MANILA, Philippines – Two senatorial candidates said they would support the repealing of the Philippine Mining Act of 1995, saying it protects mining companies more than it does Philippine communities.
Leftist leader Neri Colmenares and labor leader Leody de Guzman took this stance in response to a question on how they would reconcile the government's mining policies and the impacts of climate change to local communities which are aggravated by destructive and irresponsible mining.
They were asked this on Monday, March 4, during the #TheLeaderIWant senatorial forum organized by Rappler and Ateneo School of Government.
"My first law would probably be the repeal of the Mining Act because the Mining Act has led to the onslaught of big mining corporations against the environment, against the indigenous peoples, against the country in general," he said.
Aside from this, Colmenares said he would push for a moratorium on mining in areas with IP communities. He would also be aggressive in calling for and holding investigations into corruption in the Mines and Geosciences Bureau, the office in government which handles mining permits.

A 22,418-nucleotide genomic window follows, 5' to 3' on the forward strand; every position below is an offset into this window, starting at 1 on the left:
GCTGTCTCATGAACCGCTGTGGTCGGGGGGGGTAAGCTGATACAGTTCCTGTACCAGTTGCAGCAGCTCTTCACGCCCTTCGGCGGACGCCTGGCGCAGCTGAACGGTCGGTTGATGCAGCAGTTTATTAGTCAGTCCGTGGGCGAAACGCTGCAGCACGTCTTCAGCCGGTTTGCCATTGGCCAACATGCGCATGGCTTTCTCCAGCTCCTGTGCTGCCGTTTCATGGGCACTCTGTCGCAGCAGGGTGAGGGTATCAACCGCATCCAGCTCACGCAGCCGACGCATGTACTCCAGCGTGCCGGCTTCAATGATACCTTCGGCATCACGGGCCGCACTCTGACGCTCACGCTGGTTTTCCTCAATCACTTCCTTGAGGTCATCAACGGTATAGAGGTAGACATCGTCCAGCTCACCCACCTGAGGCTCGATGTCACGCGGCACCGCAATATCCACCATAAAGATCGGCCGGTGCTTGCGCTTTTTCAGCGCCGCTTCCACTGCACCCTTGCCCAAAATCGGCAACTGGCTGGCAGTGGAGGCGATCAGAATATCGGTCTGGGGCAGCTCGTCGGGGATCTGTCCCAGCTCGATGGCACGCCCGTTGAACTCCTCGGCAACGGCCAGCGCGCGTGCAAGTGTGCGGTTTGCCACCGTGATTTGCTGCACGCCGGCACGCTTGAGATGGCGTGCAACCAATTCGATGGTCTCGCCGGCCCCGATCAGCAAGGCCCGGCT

De Guzman, meanwhile, blasted the Mining Act for favoring big businesses, instead of average Filipinos.
"Our Mining Act is really profit-driven, really for the interests of the businessmen... I will call for the repeal of the existing pro-capitalist laws because it should be for protection for our people and our environment," he said in Filipino.
Charter change and mining
Colmenares linked destructive mining to moves by the administration to amend the 1987 Constitution.
There have been proposals to change the constitutional restrictions on foreign equity. The charter limits foreign ownership in key industries to 40%. But for Colmenares, easing such restrictions would just allow foreigners to control more natural resources mined from Philippine soil.
"This cha-cha (charter change), it will open our natural resources to transnational corporations so my call is for pro-people Mining Act and fight cha-cha, especially now," he said. – Rappler.com
Pia Ranada covers the Office of the President and Bangsamoro regional issues for Rappler. While helping out with desk duties, she also watches the environment sector and the local government of Quezon City. For tips or story suggestions, you can reach her at email@example.com.